# why is this sequence convergent

Suppose to have two sequence $(a_n)_{n\geq1}$ and $(b_n)_{n\geq1}$ such that

$a_n=\frac{1}{2}(a_{n-1}+b_{n-1})$.

I want to prove that if $b_n\rightarrow0$ then $a_n\rightarrow0$.

The only thing I was able to prove is that $a_n$ is bounded, in fact:

$b_n$ is convergent and so bounded $|b_n|\leq M$. And so $|a_n|\leq |\frac{a_2}{2^{n-1}}+\frac{b_2}{2^{n-2}}+\cdots+\frac{b_{n-1}}{2}|\leq|\frac{a_2}{2^{n-2}}|+M\sum^\infty_{k=1}\frac{1}{2^k}$ and for great $n$ we have $|\frac{a_2}{2^{n-2}}|\leq\varepsilon$

Could you help me to continue (if I'm on the right track), please?

I see that if we prove that $a_n$ has a limit $L$ then necessarily $L=0$ because $L$ must satisfy $L=\frac{1}{2}L$, but I don't know how to prove that it has a limit.

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+1 for showing your work – Jyrki Lahtonen Oct 10 '11 at 6:00
Hint: If $n$ is large, the early terms of your middle expression are small (not just the $a_2$ one) because of the large power of 2, and the later terms are small because $b_n$ tends to zero. So can you see how to split the sequence differently, and get a better estimate? – Mark Bennet Oct 10 '11 at 6:06
@Mark Sorry 'bout ruining your hint with my answer. I didn't see your comment soon enough :-( – Jyrki Lahtonen Oct 10 '11 at 6:14
@JyrkiLahtonen: no hard feelings ... The technique of splitting a problem into pieces which are dealt with in different ways seemed worth noting anyway. In measure theory, for example, there are a number of proofs which require a proof for "most" points of a set based on some kind of regularity, and a proof for the remaining "problem" points by showing that they are confined to a set of arbitrarily small measure. – Mark Bennet Oct 10 '11 at 7:09

Hint: You have a good start in proving that the sequence $(a_n)$ is bounded. Let's reuse your trick and look at $$a_{2n}=\frac{a_n}{2^n}+\frac{b_{2n-1}}2+\frac{b_{2n-2}}4+\cdots+\frac{b_n}{2^n}.$$ All the numbers $|b_k|<\epsilon$ for $k\ge n$, if $n$ is large enough. The first term $a_n/2^n$ looks like it would be under control as well now that you know $|a_n|$ to be bounded.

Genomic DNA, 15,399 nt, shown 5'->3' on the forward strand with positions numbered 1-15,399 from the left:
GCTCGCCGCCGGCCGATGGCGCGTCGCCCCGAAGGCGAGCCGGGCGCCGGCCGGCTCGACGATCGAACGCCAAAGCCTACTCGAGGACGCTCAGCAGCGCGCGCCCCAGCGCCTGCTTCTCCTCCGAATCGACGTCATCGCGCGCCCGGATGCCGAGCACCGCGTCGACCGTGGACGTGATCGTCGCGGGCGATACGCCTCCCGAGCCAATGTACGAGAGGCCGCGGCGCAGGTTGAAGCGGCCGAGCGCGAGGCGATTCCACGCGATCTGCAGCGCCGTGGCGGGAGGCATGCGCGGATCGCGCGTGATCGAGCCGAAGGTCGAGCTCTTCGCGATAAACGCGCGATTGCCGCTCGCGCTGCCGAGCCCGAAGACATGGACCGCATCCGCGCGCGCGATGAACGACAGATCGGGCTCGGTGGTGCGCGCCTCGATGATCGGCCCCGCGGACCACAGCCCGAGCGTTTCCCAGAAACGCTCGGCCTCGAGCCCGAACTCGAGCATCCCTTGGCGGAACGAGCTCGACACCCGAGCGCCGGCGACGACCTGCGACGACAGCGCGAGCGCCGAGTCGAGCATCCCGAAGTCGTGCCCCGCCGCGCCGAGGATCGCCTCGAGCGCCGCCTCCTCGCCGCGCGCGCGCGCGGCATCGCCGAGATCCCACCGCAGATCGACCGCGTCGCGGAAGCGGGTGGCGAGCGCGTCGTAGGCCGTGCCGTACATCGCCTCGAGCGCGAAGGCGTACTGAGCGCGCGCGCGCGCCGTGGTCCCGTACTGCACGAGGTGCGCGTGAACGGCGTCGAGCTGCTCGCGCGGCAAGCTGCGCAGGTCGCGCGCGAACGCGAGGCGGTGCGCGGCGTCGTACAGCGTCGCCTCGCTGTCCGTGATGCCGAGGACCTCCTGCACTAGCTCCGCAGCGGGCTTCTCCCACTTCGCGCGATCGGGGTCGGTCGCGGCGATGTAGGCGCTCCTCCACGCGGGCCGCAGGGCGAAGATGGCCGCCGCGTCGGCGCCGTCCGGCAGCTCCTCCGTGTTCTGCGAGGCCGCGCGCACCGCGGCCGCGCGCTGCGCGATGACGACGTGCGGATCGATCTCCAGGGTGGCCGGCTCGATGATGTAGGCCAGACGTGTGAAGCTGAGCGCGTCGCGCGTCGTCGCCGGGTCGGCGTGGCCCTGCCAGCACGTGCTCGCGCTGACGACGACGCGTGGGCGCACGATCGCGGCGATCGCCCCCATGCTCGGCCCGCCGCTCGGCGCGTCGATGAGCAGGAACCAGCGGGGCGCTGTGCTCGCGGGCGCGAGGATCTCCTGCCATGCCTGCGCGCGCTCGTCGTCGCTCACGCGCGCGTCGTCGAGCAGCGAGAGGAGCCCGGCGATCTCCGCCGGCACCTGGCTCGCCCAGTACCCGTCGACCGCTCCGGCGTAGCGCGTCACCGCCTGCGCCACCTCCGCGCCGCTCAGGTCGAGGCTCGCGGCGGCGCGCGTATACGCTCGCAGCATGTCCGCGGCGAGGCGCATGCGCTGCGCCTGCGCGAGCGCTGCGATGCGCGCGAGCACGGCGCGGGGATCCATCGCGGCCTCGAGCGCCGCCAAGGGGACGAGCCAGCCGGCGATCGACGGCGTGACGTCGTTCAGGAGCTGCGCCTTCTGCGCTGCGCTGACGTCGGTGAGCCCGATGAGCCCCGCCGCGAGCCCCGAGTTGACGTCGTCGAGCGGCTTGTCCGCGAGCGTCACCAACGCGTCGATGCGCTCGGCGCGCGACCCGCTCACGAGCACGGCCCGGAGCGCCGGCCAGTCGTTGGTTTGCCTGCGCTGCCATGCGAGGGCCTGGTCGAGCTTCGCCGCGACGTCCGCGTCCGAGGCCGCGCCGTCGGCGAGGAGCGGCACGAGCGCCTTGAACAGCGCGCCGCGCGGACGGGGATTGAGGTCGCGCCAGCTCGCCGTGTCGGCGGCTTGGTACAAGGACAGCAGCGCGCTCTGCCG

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Assume that $-t\leqslant b_n\leqslant t$ for a given positive $t$ and for every $n\geqslant n_t$. Then $a_n-t\leqslant\frac12(a_{n-1}-t)$ and $a_n+t\geqslant\frac12(a_{n-1}+t)$ for every $n\geqslant n_t$. Thus $\limsup (a_n-t)\leqslant0$ and $\liminf (a_n+t)\geqslant0$. Since this holds for every positive $t$, $a_n\to 0$.

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@Srivatsan, exactly. Thanks. – Did Oct 10 '11 at 17:29

One way to do this is to view the recursion equation defining $a_n$ as a, well, recursion equation. It is then a non-homogeneous linear recursion, whose associated homogeneous recursion is very easy to solve. One could then use Lagrange's method of variation of parameters to determine the actual solution, but instead of doing that (we can't, in fact, because we do not know $b_n$) we can use the same idea to obtain bounds that will prove what you want. Let's do that.

Let $\varepsilon>0$. There exists an $N$ such $|b_n|\leq\varepsilon$ for all $n\geq N$.

Let $a_n=\frac{\alpha_n}{2^n}$ (this is where we use Lagrange's method: the solution for the homogeneous equation is $\frac{\alpha}{2^n}$, with $\alpha$ a constant and Lagrange suggests that we now turn $\alpha$ into a function $\alpha_n$ of $n$) and suppose that $|b_n|\leq\beta$ for all $n\geq1$. Replacing this in the defining recursion tells us that $$|\alpha_n-\alpha_{n-1}|=2^{n-1}|b_n|$$ for all $n\geq1$. This implies that when $n\geq N$ \begin{align}|\alpha_n-\alpha_0|&\leq|\alpha_n-\alpha_{n-1}|+|\alpha_{n-1}-\alpha_{n-2}|+\cdots+|\alpha_1-\alpha_0| \\ &\leq(2^{n-1}+\cdots+2^N)\varepsilon + (2^{N-1}+\cdots+2^0)\beta\\&\leq (2^n-2^N)\varepsilon+(2^N-1)\beta \\&\leq 2^n \varepsilon+c\end{align} for some positive constant $c$. Then $$|\alpha_n|\leq 2^n\varepsilon+c+|\alpha_0|$$ and $$|a_n|=|\alpha_n/2^n|\leq\varepsilon+\frac{c+|\alpha_0|}{2^n}.$$ This should make it clear that $a_n\to0$.

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One can probably enhance this to a statement telling us that solutions to a non-homogeneous perturbation which gets smaller and smaller of a linear homogeneous recursion with all characteristic roots in $(-1,1)$ is not very different from the unperturbed solutions. – Mariano Suárez-Alvarez Oct 10 '11 at 6:28